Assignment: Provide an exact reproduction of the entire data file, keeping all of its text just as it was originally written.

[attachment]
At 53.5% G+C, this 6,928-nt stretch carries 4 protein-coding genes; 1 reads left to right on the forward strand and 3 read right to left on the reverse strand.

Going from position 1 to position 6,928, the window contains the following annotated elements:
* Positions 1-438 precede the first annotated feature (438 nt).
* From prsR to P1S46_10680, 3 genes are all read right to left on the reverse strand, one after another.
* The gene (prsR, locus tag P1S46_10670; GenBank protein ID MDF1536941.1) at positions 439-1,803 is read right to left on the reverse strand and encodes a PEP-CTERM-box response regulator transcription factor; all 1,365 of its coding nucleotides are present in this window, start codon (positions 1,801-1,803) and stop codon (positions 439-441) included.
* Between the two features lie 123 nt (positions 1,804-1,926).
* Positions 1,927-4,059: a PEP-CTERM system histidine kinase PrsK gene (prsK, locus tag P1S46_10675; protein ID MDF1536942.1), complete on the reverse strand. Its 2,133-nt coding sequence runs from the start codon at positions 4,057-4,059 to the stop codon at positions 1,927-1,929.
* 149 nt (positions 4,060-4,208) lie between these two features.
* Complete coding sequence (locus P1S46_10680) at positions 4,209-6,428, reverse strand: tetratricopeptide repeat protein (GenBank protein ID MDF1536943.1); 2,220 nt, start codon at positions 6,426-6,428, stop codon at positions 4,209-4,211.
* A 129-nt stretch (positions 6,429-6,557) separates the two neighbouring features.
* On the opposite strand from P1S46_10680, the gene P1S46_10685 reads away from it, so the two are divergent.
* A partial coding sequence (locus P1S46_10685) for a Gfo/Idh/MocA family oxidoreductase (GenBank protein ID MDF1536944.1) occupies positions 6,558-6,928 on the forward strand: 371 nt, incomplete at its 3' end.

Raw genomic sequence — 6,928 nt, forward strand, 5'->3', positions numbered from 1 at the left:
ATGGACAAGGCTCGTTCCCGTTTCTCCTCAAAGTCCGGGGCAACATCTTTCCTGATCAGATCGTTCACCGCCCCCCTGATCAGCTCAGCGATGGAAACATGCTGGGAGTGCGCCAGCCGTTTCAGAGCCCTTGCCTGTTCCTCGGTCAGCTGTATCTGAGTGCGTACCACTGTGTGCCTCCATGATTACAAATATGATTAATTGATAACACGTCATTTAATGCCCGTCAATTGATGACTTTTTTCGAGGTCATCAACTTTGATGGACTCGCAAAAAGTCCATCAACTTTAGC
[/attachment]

At 53.5% G+C, this 6,928-nt stretch carries 4 protein-coding genes; 1 reads left to right on the forward strand and 3 read right to left on the reverse strand.

Going from position 1 to position 6,928, the window contains the following annotated elements:
* Positions 1-438 precede the first annotated feature (438 nt).
* From prsR to P1S46_10680, 3 genes are all read right to left on the reverse strand, one after another.
* The gene (prsR, locus tag P1S46_10670; GenBank protein ID MDF1536941.1) at positions 439-1,803 is read right to left on the reverse strand and encodes a PEP-CTERM-box response regulator transcription factor; all 1,365 of its coding nucleotides are present in this window, start codon (positions 1,801-1,803) and stop codon (positions 439-441) included.
* Between the two features lie 123 nt (positions 1,804-1,926).
* Positions 1,927-4,059: a PEP-CTERM system histidine kinase PrsK gene (prsK, locus tag P1S46_10675; protein ID MDF1536942.1), complete on the reverse strand. Its 2,133-nt coding sequence runs from the start codon at positions 4,057-4,059 to the stop codon at positions 1,927-1,929.
* 149 nt (positions 4,060-4,208) lie between these two features.
* Complete coding sequence (locus P1S46_10680) at positions 4,209-6,428, reverse strand: tetratricopeptide repeat protein (GenBank protein ID MDF1536943.1); 2,220 nt, start codon at positions 6,426-6,428, stop codon at positions 4,209-4,211.
* A 129-nt stretch (positions 6,429-6,557) separates the two neighbouring features.
* On the opposite strand from P1S46_10680, the gene P1S46_10685 reads away from it, so the two are divergent.
* A partial coding sequence (locus P1S46_10685) for a Gfo/Idh/MocA family oxidoreductase (GenBank protein ID MDF1536944.1) occupies positions 6,558-6,928 on the forward strand: 371 nt, incomplete at its 3' end.

Raw genomic sequence — 6,928 nt, forward strand, 5'->3', positions numbered from 1 at the left:
ATGGACAAGGCTCGTTCCCGTTTCTCCTCAAAGTCCGGGGCAACATCTTTCCTGATCAGATCGTTCACCGCCCCCCTGATCAGCTCAGCGATGGAAACATGCTGGGAGTGCGCCAGCCGTTTCAGAGCCCTTGCCTGTTCCTCGGTCAGCTGTATCTGAGTGCGTACCACTGTGTGCCTCCATGATTACAAATATGATTAATTGATAACACGTCATTTAATGCCCGTCAATTGATGACTTTTTTCGAGGTCATCAACTTTGATGGACTCGCAAAAAGTCCATCAACTTTAGC